HULL, Ill. -- Kevin Keithly's corn and soybean crops look good -- maybe as good as they've ever looked in his 41 years of farming in the Mississippi River bottoms.
"The year of the flood, things looked this good," Keithly said. "'93 would have been a very good year."
Then the rains came, and farmers left their fields to fight what turned out to be a merciless foe claiming not only their crops but their homes and communities as rising water topped and burst levees meant to hold it back.
Keithly spent weeks monitoring day and night in Reach One of the Sny Island Levee Drainage District -- until the day the levee "erupted," putting an end to this battle between man and nature.
"When I'd taken care of the responsibilities I had on the levee and my family was completely moved out, I actually came to where some of my farm ground was," he said. "I walked into it, met the waters coming across the crops. In my mind, I can still envision the sound of that water coming down the corn rows, kind of a gurgling sound. It was something that not many people probably experienced. It was a quiet moment."
It was a heartbreaking moment.
As much as 18 feet of water eventually covered Keithly's fields near Hull, destroying the crops and his home.
"You never forget it, but the wounds kind of heal," he said.
Pike County Farm Bureau Executive Director Blake Roderick said farmers and residents of flood-ravaged communities still deal with "post flood stress disorder," a tongue-in-cheek term for a real condition.
"When rain comes at a certain time, a certain way, they think about the flood. This is a strong memory that they have. It hasn't worked itself out all the way yet. People are strong, resilient, but it's there. It's kind of like that nerve that twinges every now and then when you least expect it," Roderick said.
"I think about it every year when I plant," Palmyra, Mo., farmer Brent Hoerr said. "It is one of the biggest factors of risk that is still out there that seems to not have the attention it needs to alleviate some of the risk."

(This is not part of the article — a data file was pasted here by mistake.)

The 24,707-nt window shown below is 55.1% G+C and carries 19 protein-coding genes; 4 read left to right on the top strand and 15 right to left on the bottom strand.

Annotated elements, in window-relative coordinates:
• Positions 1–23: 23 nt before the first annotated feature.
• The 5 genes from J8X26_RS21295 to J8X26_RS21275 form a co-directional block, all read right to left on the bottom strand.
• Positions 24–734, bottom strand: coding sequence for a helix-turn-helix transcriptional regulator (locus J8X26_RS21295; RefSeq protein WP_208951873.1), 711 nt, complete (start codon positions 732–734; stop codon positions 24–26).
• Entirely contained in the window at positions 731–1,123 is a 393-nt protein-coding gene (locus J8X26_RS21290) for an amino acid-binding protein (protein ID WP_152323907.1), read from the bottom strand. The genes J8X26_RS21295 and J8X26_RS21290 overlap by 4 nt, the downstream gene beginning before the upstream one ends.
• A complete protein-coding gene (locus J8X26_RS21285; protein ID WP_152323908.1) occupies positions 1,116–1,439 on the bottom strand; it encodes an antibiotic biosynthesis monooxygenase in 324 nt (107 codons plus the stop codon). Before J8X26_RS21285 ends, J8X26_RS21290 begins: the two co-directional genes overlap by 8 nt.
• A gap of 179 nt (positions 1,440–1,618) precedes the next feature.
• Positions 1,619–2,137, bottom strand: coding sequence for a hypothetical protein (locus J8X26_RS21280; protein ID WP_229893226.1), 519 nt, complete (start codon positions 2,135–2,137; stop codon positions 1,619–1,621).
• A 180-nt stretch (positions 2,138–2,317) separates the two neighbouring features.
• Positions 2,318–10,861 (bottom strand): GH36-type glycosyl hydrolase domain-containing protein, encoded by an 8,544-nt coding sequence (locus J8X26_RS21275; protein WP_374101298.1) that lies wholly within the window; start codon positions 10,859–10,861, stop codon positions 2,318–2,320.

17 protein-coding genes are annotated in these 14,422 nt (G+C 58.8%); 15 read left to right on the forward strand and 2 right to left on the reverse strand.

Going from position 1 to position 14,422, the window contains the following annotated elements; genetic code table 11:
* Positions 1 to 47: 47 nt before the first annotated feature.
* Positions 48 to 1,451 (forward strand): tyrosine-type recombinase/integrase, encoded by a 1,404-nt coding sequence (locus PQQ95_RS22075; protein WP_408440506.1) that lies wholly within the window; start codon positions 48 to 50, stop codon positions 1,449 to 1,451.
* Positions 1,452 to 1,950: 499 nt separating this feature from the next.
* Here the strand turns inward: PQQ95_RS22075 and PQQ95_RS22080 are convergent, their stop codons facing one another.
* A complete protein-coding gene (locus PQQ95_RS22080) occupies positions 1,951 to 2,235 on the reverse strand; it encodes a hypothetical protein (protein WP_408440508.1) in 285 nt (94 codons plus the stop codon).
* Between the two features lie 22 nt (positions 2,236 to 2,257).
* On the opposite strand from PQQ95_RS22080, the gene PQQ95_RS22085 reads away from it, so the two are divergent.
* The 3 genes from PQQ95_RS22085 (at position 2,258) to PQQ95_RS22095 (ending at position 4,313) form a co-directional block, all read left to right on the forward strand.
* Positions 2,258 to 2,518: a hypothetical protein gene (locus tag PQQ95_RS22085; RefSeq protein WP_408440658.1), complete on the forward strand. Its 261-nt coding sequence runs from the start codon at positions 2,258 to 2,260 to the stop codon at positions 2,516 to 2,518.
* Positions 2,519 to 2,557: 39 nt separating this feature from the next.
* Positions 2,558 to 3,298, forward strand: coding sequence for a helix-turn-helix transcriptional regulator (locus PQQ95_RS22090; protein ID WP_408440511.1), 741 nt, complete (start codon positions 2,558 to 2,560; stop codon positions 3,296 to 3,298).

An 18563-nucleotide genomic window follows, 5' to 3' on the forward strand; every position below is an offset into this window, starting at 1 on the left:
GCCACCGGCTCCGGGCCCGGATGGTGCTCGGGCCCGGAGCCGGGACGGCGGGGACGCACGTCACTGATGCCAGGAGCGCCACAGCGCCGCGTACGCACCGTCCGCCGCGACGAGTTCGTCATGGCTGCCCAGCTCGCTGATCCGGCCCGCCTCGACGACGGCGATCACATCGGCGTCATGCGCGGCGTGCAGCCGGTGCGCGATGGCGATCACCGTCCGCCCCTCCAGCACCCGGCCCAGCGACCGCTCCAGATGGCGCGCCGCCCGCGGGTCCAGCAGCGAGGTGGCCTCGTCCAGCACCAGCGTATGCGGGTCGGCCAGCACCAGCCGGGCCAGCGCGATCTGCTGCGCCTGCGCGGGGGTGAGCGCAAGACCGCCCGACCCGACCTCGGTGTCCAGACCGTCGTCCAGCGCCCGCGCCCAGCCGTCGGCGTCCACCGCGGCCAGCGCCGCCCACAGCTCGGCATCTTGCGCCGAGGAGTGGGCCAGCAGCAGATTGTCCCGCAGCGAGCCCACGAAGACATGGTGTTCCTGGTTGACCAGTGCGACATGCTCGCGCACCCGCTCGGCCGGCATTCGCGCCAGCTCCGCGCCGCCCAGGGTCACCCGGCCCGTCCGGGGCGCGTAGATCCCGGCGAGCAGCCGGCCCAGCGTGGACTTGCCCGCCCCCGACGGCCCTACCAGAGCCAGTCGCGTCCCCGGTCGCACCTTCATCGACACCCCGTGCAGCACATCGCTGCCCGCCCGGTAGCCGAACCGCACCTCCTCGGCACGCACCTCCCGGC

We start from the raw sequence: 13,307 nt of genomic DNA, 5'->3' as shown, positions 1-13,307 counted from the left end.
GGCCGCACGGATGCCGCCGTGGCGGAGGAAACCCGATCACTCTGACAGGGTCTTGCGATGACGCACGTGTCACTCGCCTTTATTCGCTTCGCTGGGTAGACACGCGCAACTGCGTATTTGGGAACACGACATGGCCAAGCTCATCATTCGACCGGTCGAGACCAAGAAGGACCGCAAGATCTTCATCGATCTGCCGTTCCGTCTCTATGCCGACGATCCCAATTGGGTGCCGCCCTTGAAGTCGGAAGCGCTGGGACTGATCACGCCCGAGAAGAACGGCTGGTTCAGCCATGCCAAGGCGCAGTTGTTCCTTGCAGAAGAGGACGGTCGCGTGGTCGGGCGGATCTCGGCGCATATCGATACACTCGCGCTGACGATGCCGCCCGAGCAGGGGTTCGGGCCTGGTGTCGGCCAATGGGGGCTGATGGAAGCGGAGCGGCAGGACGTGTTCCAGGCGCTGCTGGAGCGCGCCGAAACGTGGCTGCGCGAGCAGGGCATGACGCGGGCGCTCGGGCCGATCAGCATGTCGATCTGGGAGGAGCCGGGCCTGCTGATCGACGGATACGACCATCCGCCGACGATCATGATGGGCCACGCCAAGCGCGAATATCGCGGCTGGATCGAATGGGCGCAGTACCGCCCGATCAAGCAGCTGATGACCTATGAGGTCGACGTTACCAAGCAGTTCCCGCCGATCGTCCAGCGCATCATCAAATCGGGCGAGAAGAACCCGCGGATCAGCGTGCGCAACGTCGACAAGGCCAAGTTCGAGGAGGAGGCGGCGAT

But worries about getting timely rains, moderate temperatures and nonthreatening storms often overshadow the threat of flooding to producing the best crops possible.
Back in 1993, snowmelt and rain to the north swelled rivers as early as March. River levels receded but surged again with heavy rains to the north in June, "when the real flood fight started," Roderick said. "It wasn't just on the Mississippi River. We were fighting a dual battle on the Illinois River in Pike and Scott counties. The Illinois River was backing up. It had nowhere to go on the Mississippi."
An estimated 3 million sandbags filled by volunteers in Pittsfield went to shore up levees to the east and west being patrolled around the clock by many in the farm community.
Warsaw farmer Sam Zumwalt battled the floodwaters that eventually claimed his crops.
"We couldn't have had a better crop out there in the river bottom. We lost it all," Zumwalt said.
Keithly and his family moved to Hannibal, Mo., where they still live a quarter century later, but he continues to farm the same land.
Hoerr estimates that "probably 98 or 99 percent" of the land farmed back in 1993 that was flooded is still being farmed.
Zumwalt said the area of a levee break south of the Meyer elevator remains "pretty much" a wetland. "You've got 40 acres of sand, gravel and trees now. The rest of it is all back," he said.
"We didn't have a lot of damage to the land itself," Keithly said. "There was some trash. You could go through fields and pick up refuge from upriver. I found some old sales records from a foundry in Keokuk, Iowa, out in the field, but as far as any permanent damage to the land itself, no."
But there were many other losses.
"They not only lost their crop, but they also lost their buildings, their grain bins," Roderick said. "They pretty much got their grain out, their equipment out, but you can't move the buildings. You can't move the house. Those things were flooded."